best wood for surfacing a workbench?

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Forum topic by mzimmers posted 08-27-2010 12:24 AM 7487 views 0 times favorited 20 replies Add to Favorites Watch
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200 posts in 3937 days

08-27-2010 12:24 AM

Hi, all –

My workbench is a solid core door (32” x 80” if memory serves). A few years back, I put some ugly vinyl flooring squares over the top to protect it. It’s time to refresh those. While I was poking around Lowe’s home page, looking at vinyl, it occurred to me that I could use some kind of hardwood flooring instead.

I know little about the relative properties of different woods, though. Can someone suggest something hard and durable that might work for this?


-- M. Zimmers

20 replies so far

View Gregn's profile


1642 posts in 3005 days

#1 posted 08-27-2010 12:31 AM

Hardboard works well.

-- I don't make mistakes, I have great learning lessons, Greg

View mzimmers's profile


200 posts in 3937 days

#2 posted 08-27-2010 12:49 AM

I thought about MDF, but if I’m going to sacrifice the durability and convenience of vinyl, I think I’d at least like it to look nice. Any ideas in solid wood?

-- M. Zimmers

View jusfine's profile


2422 posts in 2948 days

#3 posted 08-27-2010 01:26 AM

I agree with Greg. You could make a hardboard top with a solid wood edge look nice.

Hardboard (masonite) is not MDF, technically, although it is all sawdust, I guess…

-- Randy "You are judged as much by the questions you ask as the answers you give..."

View Paul2274's profile


330 posts in 3134 days

#4 posted 08-27-2010 02:00 AM

I built a workbench and used old 2×4 for a top foundation and then used 3/4 MDF screwed on top of that.. then a sheet of hardboard screwed down on top of that with the screws counter sunk of course and used a router to ease the edge all the way around. This way if the top ever gets damaged to the point where it has to be replaced I only have to spend the money for the hardboard…
kinda like changing a shirt! :)


View richgreer's profile


4541 posts in 3096 days

#5 posted 08-27-2010 02:12 AM

I know I am bias, but I don’t think anything beats bamboo. In my case, I use bamboo flooring. Bamboo is so tough and it can withstand anything,

-- Rich, Cedar Rapids, IA - I'm a woodworker. I don't create beauty, I reveal it.

View mzimmers's profile


200 posts in 3937 days

#6 posted 08-27-2010 02:48 AM

Yeah, bamboo sounds good. Do the flooring planks butt flush, or is there a little V groove between them at the top?

Now I have to find some that are at least 80” long; the ones listed at Lowe’s seem to be 75”.

Thanks for the idea.

-- M. Zimmers

View Howie's profile


2656 posts in 2945 days

#7 posted 08-27-2010 03:40 AM

Engineered flooring works good. Easy to install,easy to repair or replace.

-- Life is good.

View Sawkerf's profile


1730 posts in 3090 days

#8 posted 08-27-2010 04:44 AM

I’ve had 3/4” ACX on my workbench/outfeed table for the past five years and – although it will never win any beauty pagents – it’s holding up just fine. I drag a paint scraper over it every year, or so, and slop on a fresh coat of whatever leftover poly I have sitting around.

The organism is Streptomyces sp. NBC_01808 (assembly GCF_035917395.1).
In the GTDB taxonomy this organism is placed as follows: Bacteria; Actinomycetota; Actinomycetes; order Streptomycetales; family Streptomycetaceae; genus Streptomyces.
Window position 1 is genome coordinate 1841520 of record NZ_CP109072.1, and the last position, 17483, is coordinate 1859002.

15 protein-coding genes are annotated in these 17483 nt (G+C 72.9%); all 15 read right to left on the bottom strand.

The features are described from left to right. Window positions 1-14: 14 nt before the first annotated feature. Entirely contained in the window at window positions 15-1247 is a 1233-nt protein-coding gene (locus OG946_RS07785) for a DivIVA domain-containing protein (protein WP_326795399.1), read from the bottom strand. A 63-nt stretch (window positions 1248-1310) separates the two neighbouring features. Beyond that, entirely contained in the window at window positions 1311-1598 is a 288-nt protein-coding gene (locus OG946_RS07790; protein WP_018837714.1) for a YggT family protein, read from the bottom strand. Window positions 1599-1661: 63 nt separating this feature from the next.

My benches take too much of a beating to try for the furniture look. – lol

-- Adversity doesn't build reveals it.

View bandman's profile


79 posts in 3412 days

#9 posted 08-27-2010 05:22 AM

In solid wood, an american beech, hard maple or an ash top surface could be utilized as a top
and potentiall sides depending on what you would like to have. Pin or Bur oak could also work.

-- Phil

View Moron's profile


5032 posts in 3915 days

#10 posted 08-27-2010 05:26 AM

I like cork flooring

-- "Good artists borrow, great artists steal”…..Picasso

View richgreer's profile


4541 posts in 3096 days

#11 posted 08-27-2010 04:35 PM

Re bamboo – My bamboo flooring has tongue and groove sides and no special treatment at the end.

I put down 2 layers of MDF, then the bamboo on top of that. I also ran 8/4 oak around the perimeter. It’s VERY heavy, which is what you want . You can see it in my workshop pictures.

It’s not as clean as in the picture any more. It’s been used a lot. It’s is VERY rugged.

-- Rich, Cedar Rapids, IA - I'm a woodworker. I don't create beauty, I reveal it.

View mnguy's profile


193 posts in 3420 days

#12 posted 08-27-2010 05:08 PM

Pretty much all prefinished flooring has a vgroove on the edge, which would drive me nuts on a bench top.

I second the hardboard with a hardwood edging. Easy on cutting tools, cheap and easy to replace. A coat of linseed oil will help prevent glue sticking, water absorption, etc. I tacked mine down with brass screws, set flush, over a solid core door.

View mzimmers's profile


200 posts in 3937 days

#13 posted 08-27-2010 05:36 PM

So, where would I get a hardboard panel to screw to my existing workbench? Everything I see on Home Despot and Lowe’s is in completed doors.

Home Despot does have this:

MDF with vinyl

Though I wonder about the durability, the price is right, and installation would be pretty easy. Thoughts?

-- M. Zimmers

View brtech's profile


1029 posts in 2944 days

#14 posted 08-30-2010 05:33 PM

HD has hardboard. It’s in the plywood/MDF/particle board aisle. Look for pegboard (same stuff, but with holes); it will be right next to it.

View rance's profile


4258 posts in 3182 days

#15 posted 08-30-2010 05:49 PM

Whatever is 1) Local, 2) Inexpensive, 3) Hard. Google for Chris Schwarz Workbench. He wrote the book on traditional workbenches. For newer ones, the design is different, but the material qualifications are the same.

-- Backer boards, stop blocks, build oversized, and never buy a hand plane--

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